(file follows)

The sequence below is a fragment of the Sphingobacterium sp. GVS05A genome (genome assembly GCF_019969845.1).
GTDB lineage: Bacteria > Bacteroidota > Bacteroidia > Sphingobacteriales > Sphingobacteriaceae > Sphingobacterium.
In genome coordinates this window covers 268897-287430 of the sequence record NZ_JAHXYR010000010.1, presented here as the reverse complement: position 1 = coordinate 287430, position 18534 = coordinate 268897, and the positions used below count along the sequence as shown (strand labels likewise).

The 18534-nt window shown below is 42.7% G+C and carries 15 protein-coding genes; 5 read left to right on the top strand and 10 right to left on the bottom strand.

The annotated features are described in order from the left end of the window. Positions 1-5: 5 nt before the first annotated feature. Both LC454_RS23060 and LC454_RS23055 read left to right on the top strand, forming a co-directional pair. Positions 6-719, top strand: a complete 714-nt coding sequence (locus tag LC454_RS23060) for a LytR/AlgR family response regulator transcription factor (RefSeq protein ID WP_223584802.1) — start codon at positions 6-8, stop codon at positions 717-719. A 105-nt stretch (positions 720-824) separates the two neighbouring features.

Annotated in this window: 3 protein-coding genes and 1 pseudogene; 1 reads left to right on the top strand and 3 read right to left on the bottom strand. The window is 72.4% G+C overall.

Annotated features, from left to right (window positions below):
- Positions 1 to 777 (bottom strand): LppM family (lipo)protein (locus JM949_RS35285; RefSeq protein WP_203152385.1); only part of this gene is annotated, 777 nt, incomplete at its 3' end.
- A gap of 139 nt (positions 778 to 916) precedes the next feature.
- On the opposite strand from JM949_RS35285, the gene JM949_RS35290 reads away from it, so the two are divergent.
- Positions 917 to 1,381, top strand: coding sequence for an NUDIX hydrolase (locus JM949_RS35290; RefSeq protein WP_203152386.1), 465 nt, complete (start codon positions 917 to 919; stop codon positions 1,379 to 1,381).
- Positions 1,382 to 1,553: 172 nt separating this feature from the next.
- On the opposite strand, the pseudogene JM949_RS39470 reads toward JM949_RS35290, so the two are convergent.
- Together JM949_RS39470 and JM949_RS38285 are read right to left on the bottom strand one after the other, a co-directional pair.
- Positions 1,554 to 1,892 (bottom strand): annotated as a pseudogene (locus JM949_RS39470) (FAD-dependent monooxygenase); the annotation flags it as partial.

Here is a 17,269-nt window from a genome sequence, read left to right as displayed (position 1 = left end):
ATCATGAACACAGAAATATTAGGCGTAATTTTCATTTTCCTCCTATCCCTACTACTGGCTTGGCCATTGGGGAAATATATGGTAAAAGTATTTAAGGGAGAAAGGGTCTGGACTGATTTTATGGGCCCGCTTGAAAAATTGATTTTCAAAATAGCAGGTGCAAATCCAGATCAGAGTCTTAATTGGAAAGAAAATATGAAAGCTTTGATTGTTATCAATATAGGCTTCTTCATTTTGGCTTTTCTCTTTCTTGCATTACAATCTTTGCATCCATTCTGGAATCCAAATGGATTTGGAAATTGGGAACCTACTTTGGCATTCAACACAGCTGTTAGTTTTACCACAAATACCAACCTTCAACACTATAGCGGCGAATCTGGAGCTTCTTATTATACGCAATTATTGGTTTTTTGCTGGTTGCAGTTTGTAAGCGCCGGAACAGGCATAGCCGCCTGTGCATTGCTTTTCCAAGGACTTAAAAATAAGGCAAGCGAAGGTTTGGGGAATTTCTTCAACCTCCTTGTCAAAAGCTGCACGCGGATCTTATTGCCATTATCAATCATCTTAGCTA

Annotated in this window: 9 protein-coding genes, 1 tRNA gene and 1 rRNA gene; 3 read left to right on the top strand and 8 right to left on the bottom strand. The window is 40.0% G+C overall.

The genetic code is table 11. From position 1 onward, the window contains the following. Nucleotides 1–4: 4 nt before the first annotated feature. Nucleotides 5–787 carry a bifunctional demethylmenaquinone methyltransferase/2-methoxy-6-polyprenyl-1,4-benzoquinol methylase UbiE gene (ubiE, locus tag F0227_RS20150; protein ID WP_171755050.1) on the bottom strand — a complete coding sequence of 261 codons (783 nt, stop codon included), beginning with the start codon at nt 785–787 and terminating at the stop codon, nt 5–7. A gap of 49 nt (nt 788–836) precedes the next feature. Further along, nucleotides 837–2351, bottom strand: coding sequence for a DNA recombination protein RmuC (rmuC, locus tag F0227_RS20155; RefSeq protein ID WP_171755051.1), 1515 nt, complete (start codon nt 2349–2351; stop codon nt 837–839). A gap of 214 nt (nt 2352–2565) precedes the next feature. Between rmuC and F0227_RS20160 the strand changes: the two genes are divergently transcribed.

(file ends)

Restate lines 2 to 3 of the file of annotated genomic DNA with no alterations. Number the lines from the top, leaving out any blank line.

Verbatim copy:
GTDB lineage: Bacteria > Bacteroidota > Bacteroidia > Sphingobacteriales > Sphingobacteriaceae > Sphingobacterium.
In genome coordinates this window covers 268897-287430 of the sequence record NZ_JAHXYR010000010.1, presented here as the reverse complement: position 1 = coordinate 287430, position 18534 = coordinate 268897, and the positions used below count along the sequence as shown (strand labels likewise).